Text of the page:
German art historian Ulrich Kuder, a professor at the University of Kiel in Germany also believes the painting is authentic and that Van Gogh created the painting between 1883 and 1885 while he was a student at the Hague School.

On Dechow’s facebook page they had posted the following comment with the picture included: “After Alexander Thamm GmbH analyzed the painting “The Mill of Wijk” with the help of AI and could not find any evidence of a forgery, the Bild has now also expressed its opinion and writes: “Genuineness with artificial intelligence proven. Computer solves Van Gogh puzzles”. The online auction starts today. Bids are possible from 08:00 to 18:00″.

It is important to note that the painting has still not received official authentication by the Van Gogh Museum in Amsterdam.

Vase with Poppies (F279 JH1104) 1886

Vase with Poppies F279 JH1104 1886

A long-disputed Van Gogh painting donated by Anne Parrish Titzell to the permanent collection of the Wadsworth Atheneum in Hartford, Connecticut, was officially attributed to Vincent by the Van Gogh Museum in Amsterdam in 2019.

The painting had entered the Hartford museum’s collection in 1957, but in 1976 art historian Bogomila Welsh-Ovcharov queried the van Gogh attribution and in 1990, renowned art historian Walter Feilchenfeldt also raised concerns. At this stage, the painting was removed from display and placed into storage.

Feilchenfeldt was the author of several Van Gogh books including Genuine or Fake – On the history and problems of Van Gogh connoisseurship, and Van Gogh Fakes: The Wacker Affair.

However, as new technology came into play in the art world, researchers from the Van Gogh Museum concluded that the work is indeed by Van Gogh and was painted shortly after he moved to Paris as was the case with most of his still life florals. – X-ray analysis and Infrared Reflectography also revealed that this painting is covering a self-portrait.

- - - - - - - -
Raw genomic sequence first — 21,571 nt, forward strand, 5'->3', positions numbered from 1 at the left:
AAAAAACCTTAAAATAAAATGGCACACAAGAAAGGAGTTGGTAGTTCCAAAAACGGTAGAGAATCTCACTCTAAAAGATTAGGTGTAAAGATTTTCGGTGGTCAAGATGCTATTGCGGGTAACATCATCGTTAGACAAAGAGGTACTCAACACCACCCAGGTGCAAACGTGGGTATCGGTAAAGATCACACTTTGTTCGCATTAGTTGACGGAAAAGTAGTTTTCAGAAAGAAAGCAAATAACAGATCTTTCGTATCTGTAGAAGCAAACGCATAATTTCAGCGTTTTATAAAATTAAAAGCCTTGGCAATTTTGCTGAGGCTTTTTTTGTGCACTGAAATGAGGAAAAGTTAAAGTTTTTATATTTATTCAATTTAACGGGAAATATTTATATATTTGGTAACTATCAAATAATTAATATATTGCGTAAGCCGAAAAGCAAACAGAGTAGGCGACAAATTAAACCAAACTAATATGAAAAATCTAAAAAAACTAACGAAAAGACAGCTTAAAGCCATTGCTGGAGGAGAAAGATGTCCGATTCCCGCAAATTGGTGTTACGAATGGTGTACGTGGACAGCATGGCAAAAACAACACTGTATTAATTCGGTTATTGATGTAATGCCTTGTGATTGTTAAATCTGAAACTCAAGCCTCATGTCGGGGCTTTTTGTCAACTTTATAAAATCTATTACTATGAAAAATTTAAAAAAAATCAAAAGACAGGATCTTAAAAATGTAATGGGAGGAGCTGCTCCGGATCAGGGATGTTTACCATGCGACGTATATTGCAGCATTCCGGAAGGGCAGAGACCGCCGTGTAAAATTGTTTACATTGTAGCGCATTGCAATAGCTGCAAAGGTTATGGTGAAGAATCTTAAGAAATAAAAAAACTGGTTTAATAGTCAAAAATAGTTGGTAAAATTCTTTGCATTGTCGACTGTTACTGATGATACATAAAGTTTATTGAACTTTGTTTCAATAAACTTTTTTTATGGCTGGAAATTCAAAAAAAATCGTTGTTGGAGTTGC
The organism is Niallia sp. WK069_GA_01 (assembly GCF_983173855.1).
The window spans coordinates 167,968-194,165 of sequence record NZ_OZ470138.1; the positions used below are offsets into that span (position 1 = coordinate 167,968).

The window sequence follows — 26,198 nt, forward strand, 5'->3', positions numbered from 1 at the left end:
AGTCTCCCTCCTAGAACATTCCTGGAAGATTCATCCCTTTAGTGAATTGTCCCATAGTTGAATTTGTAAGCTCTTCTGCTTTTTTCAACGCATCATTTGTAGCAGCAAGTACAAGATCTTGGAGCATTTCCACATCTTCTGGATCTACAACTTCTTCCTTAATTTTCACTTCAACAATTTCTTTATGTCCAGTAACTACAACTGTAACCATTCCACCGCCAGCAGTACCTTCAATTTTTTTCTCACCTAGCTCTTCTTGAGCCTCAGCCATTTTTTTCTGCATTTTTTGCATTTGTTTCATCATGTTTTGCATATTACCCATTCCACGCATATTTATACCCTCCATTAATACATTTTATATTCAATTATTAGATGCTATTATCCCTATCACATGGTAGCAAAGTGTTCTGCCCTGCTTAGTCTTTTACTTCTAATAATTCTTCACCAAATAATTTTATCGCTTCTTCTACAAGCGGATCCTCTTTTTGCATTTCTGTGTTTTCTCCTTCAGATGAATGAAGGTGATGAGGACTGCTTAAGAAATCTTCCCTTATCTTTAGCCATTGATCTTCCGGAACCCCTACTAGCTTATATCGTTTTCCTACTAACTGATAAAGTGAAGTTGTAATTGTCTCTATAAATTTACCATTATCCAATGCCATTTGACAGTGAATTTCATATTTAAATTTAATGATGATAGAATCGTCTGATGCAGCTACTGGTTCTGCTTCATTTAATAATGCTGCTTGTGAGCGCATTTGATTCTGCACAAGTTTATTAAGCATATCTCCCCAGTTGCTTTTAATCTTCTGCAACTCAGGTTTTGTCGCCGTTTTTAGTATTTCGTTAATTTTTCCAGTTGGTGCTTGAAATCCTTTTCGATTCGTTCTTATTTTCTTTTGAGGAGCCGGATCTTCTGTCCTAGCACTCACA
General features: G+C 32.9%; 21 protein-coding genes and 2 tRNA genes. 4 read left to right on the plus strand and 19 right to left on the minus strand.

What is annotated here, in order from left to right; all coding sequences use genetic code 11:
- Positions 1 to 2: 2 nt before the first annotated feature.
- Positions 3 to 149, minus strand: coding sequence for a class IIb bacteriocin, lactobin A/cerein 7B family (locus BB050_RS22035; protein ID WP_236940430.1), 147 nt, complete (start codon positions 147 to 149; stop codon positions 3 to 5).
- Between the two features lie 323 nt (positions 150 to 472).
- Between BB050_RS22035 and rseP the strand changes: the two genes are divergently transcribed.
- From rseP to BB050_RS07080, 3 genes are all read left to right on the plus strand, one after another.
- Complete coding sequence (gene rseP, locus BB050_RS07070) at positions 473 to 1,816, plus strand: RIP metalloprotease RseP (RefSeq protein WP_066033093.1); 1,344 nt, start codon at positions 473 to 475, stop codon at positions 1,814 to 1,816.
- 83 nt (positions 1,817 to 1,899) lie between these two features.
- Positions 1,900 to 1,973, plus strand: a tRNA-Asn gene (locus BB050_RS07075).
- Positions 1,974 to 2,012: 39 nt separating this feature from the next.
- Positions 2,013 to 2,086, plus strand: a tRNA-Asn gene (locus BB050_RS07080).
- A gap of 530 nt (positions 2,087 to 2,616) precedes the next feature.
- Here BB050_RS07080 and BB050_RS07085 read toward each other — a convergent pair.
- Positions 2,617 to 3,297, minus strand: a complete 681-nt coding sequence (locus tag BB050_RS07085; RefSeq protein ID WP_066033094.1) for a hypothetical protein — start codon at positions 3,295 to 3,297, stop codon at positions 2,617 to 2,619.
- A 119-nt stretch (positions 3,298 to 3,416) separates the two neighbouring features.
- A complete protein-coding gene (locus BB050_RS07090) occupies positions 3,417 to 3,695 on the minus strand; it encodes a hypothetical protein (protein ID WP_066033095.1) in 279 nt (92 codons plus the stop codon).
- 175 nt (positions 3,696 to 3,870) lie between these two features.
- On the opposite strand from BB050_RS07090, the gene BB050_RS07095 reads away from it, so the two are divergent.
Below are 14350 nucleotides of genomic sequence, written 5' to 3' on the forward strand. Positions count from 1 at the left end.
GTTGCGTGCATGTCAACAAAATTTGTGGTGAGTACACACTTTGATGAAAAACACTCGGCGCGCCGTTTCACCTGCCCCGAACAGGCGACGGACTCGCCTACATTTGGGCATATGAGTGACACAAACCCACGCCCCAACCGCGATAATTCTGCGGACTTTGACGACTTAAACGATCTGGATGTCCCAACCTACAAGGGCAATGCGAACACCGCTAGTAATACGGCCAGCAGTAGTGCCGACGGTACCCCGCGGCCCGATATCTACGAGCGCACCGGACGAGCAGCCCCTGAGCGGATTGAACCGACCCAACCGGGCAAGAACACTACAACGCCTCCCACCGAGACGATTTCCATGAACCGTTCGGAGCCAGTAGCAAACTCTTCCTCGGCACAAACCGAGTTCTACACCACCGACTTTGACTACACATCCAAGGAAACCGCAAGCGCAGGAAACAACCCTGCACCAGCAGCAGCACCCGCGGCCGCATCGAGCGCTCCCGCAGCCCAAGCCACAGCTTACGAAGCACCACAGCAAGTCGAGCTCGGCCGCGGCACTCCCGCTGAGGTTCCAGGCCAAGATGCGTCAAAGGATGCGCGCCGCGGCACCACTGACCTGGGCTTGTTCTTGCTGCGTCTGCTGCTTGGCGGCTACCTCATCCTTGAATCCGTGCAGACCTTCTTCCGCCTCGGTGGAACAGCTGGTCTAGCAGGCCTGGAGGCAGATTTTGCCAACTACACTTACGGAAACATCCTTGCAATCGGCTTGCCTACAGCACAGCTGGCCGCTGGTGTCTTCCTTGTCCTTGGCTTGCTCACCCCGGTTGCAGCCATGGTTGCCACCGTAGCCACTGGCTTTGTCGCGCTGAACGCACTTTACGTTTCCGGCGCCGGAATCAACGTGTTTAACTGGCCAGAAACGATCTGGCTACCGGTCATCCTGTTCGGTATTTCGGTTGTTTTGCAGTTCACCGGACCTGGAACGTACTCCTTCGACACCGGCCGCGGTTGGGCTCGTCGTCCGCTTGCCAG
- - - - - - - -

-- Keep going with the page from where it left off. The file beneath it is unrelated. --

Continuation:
Still Life with Meadow Flowers and Roses (1886/87)

The Kröller-Müller Museum, which is home to the second largest Van Gogh collection, acquired Still Life with Meadow Flowers and Roses in 1974. Vincent painted several floral still life throughout his short career, and most of those while he was living with his brother Theo in Paris.

Still Life with Meadow Flowers and Roses

Many doubts were cast as to whether this still life was really by Vincent Van Gogh, so much so that in 2003 the museum attributed the painting to an anonymous artist. Indications were that the size was unusually larger than most Van Gogh canvases, the depiction of the flowers were too excessive, the style wasn’t consistent, and the signature was oddly placed top right.

The overly exuberant flowers, and thick layers of paint were determined as a method for concealing another painting. Researchers were aware from a previous x-ray that Still Life with Meadow Flowers and Roses was painted on top of two wrestlers, but a new and more in depth x-ray technique called (MA-XRF) allowed researchers to identify Vincent’s use of pigment and his brushstrokes.

Researchers also learned that the underlying wrestlers painting would have been created in 1886, while Vincent was attending the Art Academy in Antwerp since it was part of the academy’s course exercise. This would also explain the use of a larger canvas as they were standard format for figure paintings at the academy in Antwerp.

Still Life with Fruit and Chestnuts (1886)

Still Life with Fruit and Chestnuts

Still Life with Fruit and Chestnuts had long been rejected as artwork by Van Gogh, even as recent as 2013 when world renowned art dealer, publisher and Van Gogh scholar Walter Feilchenfeldt dismissed the painting as being authentic.

The small oil on canvas, was originally owned by California art collectors, Bruno and Sadie Adriani; the couple donated the still life to the Fine Arts Museums of San Francisco in 1960, where it was held in storage for some time given its questionable authenticity.

The inscription on the back of the painting reads “Nature mort, peint par Vincent van Gogh” (“Still Life painted by Vincent van Gogh”), and like many of Vincents paintings there is another composition underneath showing a woman. 

The Still Life was painted in 1886, four years before Vincent’s death and was authenticated by the Van Gogh Museum in 2019, 133 years later.

Further research into the painting traces its provenance to Vincent’s good friend, and fellow artist Émile Henri Bernard; Bernards mother had sold the painting to Ambroise Vollard, a French art dealer considered one of the most important dealers in French avant-garde works at the beginning of the twentieth century.